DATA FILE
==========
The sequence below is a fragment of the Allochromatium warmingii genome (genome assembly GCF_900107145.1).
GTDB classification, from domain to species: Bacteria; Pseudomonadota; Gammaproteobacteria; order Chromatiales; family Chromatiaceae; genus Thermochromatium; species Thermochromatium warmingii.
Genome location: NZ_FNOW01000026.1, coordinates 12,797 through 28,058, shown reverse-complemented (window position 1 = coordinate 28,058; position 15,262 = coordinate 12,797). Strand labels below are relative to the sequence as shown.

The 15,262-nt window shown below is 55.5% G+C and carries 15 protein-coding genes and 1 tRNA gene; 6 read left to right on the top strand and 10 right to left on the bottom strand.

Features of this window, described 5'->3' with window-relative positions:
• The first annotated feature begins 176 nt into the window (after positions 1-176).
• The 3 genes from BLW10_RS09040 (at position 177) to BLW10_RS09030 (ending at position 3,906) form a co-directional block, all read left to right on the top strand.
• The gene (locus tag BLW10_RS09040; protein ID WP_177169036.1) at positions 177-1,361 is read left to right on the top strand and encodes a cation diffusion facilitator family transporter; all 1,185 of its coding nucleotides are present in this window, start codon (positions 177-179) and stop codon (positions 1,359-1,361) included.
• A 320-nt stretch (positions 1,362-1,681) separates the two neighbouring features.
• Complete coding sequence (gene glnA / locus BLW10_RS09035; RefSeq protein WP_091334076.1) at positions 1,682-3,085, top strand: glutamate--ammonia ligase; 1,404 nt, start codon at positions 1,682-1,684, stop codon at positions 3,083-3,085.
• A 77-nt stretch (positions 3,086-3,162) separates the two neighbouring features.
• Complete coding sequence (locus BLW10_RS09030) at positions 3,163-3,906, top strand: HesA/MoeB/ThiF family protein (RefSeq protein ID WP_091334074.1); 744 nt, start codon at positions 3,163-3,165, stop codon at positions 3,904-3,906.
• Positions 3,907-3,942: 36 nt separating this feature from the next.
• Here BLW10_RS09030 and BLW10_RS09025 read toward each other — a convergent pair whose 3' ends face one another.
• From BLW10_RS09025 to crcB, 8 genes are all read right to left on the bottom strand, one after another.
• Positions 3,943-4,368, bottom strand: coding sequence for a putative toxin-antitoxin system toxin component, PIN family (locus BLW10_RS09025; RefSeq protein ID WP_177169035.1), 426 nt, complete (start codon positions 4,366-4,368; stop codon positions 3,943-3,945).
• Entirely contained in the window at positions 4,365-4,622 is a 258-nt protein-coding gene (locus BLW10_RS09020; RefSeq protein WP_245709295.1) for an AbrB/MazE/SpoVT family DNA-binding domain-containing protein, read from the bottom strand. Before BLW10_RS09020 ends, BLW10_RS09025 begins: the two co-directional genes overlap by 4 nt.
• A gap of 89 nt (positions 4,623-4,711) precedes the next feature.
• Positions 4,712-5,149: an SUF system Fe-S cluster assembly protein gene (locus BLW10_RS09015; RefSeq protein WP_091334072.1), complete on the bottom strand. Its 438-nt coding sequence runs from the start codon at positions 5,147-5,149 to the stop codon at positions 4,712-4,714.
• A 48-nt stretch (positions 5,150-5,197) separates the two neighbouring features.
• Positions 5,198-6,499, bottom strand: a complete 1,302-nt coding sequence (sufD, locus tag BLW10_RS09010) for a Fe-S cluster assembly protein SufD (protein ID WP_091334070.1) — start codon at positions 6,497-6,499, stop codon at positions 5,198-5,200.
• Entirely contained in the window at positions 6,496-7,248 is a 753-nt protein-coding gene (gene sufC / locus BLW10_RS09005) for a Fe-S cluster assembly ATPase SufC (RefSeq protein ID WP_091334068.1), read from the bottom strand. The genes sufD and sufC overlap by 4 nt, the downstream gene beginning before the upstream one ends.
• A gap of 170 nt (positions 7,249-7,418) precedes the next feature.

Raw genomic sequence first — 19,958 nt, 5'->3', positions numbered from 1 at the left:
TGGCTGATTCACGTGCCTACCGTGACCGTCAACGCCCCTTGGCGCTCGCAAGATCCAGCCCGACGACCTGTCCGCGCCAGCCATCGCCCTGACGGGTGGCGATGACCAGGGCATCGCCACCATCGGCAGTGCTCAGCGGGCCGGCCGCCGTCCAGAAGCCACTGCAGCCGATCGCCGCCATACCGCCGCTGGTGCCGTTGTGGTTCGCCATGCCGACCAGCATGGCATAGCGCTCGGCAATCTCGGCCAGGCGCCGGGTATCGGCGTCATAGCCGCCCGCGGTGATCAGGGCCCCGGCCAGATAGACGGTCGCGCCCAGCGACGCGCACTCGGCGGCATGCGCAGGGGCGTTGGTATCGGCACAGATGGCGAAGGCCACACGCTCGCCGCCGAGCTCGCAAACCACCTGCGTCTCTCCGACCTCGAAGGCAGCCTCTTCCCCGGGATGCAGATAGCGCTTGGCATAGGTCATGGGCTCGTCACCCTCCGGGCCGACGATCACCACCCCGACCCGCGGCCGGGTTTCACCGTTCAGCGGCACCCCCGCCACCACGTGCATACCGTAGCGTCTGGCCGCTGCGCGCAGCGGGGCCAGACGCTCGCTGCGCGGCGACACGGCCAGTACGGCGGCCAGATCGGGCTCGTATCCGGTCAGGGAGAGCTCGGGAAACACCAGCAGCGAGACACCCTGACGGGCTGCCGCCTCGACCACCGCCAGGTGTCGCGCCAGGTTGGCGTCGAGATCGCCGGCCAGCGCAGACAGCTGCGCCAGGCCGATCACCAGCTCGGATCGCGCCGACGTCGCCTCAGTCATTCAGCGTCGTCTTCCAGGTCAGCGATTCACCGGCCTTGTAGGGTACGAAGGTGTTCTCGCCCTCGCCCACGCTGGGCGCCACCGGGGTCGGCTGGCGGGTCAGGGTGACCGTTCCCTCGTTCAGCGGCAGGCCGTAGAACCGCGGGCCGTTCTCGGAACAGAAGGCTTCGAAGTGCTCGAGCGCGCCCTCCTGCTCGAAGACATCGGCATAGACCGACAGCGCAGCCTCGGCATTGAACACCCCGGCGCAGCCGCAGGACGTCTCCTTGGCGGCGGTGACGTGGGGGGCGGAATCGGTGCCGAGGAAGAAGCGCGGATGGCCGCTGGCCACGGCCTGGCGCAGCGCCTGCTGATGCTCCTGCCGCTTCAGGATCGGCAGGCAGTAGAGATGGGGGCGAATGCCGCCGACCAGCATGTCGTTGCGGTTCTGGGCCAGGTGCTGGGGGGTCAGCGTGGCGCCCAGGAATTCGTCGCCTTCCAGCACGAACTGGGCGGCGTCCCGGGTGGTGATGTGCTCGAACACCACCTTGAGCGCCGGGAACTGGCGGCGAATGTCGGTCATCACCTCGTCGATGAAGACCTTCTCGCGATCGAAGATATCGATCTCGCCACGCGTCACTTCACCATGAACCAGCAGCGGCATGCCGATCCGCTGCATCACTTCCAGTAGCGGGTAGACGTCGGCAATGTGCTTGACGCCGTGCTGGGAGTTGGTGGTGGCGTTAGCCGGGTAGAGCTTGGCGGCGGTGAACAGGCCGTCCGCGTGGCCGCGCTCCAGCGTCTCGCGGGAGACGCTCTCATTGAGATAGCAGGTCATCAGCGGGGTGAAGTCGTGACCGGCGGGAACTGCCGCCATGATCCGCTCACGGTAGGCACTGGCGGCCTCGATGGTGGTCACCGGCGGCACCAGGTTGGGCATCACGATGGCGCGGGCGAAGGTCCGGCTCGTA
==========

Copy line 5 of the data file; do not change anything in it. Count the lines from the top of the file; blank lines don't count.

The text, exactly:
Features of this window, described 5'->3' with window-relative positions: